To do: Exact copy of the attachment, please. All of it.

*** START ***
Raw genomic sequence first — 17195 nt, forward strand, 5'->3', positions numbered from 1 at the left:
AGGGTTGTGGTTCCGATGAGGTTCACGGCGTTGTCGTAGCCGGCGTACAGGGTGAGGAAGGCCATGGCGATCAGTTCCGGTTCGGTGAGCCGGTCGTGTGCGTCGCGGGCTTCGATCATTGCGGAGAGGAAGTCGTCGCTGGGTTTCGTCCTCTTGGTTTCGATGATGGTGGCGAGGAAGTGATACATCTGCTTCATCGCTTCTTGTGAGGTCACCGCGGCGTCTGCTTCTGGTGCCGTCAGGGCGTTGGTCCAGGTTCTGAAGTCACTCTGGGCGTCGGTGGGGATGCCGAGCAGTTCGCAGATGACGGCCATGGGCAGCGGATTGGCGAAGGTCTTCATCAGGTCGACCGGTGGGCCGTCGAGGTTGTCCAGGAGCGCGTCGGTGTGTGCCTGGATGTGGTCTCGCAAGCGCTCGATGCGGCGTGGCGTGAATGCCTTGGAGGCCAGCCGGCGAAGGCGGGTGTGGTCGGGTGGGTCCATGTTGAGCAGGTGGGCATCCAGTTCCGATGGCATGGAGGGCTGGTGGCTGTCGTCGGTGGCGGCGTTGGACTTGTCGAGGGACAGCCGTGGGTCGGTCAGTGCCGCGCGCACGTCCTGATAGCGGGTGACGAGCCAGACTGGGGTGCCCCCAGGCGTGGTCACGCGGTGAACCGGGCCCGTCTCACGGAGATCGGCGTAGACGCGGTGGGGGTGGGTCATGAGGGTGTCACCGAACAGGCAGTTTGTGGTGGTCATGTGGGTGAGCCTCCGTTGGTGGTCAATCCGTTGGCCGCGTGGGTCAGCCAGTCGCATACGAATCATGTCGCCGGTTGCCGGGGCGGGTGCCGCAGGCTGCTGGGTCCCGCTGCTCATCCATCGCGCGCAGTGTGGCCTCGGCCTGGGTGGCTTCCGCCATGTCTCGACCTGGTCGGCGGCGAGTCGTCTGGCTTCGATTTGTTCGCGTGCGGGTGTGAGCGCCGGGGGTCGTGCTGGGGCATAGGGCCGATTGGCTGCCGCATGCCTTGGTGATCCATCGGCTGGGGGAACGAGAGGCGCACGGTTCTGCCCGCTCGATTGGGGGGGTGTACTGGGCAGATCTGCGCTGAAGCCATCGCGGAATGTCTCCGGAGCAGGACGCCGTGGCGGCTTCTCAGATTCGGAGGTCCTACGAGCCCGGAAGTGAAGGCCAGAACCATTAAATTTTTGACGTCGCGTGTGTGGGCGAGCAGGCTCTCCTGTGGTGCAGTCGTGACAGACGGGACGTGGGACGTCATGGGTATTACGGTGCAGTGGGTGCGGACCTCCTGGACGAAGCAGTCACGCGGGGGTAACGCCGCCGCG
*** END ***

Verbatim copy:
Raw genomic sequence first — 17195 nt, forward strand, 5'->3', positions numbered from 1 at the left:
AGGGTTGTGGTTCCGATGAGGTTCACGGCGTTGTCGTAGCCGGCGTACAGGGTGAGGAAGGCCATGGCGATCAGTTCCGGTTCGGTGAGCCGGTCGTGTGCGTCGCGGGCTTCGATCATTGCGGAGAGGAAGTCGTCGCTGGGTTTCGTCCTCTTGGTTTCGATGATGGTGGCGAGGAAGTGATACATCTGCTTCATCGCTTCTTGTGAGGTCACCGCGGCGTCTGCTTCTGGTGCCGTCAGGGCGTTGGTCCAGGTTCTGAAGTCACTCTGGGCGTCGGTGGGGATGCCGAGCAGTTCGCAGATGACGGCCATGGGCAGCGGATTGGCGAAGGTCTTCATCAGGTCGACCGGTGGGCCGTCGAGGTTGTCCAGGAGCGCGTCGGTGTGTGCCTGGATGTGGTCTCGCAAGCGCTCGATGCGGCGTGGCGTGAATGCCTTGGAGGCCAGCCGGCGAAGGCGGGTGTGGTCGGGTGGGTCCATGTTGAGCAGGTGGGCATCCAGTTCCGATGGCATGGAGGGCTGGTGGCTGTCGTCGGTGGCGGCGTTGGACTTGTCGAGGGACAGCCGTGGGTCGGTCAGTGCCGCGCGCACGTCCTGATAGCGGGTGACGAGCCAGACTGGGGTGCCCCCAGGCGTGGTCACGCGGTGAACCGGGCCCGTCTCACGGAGATCGGCGTAGACGCGGTGGGGGTGGGTCATGAGGGTGTCACCGAACAGGCAGTTTGTGGTGGTCATGTGGGTGAGCCTCCGTTGGTGGTCAATCCGTTGGCCGCGTGGGTCAGCCAGTCGCATACGAATCATGTCGCCGGTTGCCGGGGCGGGTGCCGCAGGCTGCTGGGTCCCGCTGCTCATCCATCGCGCGCAGTGTGGCCTCGGCCTGGGTGGCTTCCGCCATGTCTCGACCTGGTCGGCGGCGAGTCGTCTGGCTTCGATTTGTTCGCGTGCGGGTGTGAGCGCCGGGGGTCGTGCTGGGGCATAGGGCCGATTGGCTGCCGCATGCCTTGGTGATCCATCGGCTGGGGGAACGAGAGGCGCACGGTTCTGCCCGCTCGATTGGGGGGGTGTACTGGGCAGATCTGCGCTGAAGCCATCGCGGAATGTCTCCGGAGCAGGACGCCGTGGCGGCTTCTCAGATTCGGAGGTCCTACGAGCCCGGAAGTGAAGGCCAGAACCATTAAATTTTTGACGTCGCGTGTGTGGGCGAGCAGGCTCTCCTGTGGTGCAGTCGTGACAGACGGGACGTGGGACGTCATGGGTATTACGGTGCAGTGGGTGCGGACCTCCTGGACGAAGCAGTCACGCGGGGGTAACGCCGCCGCG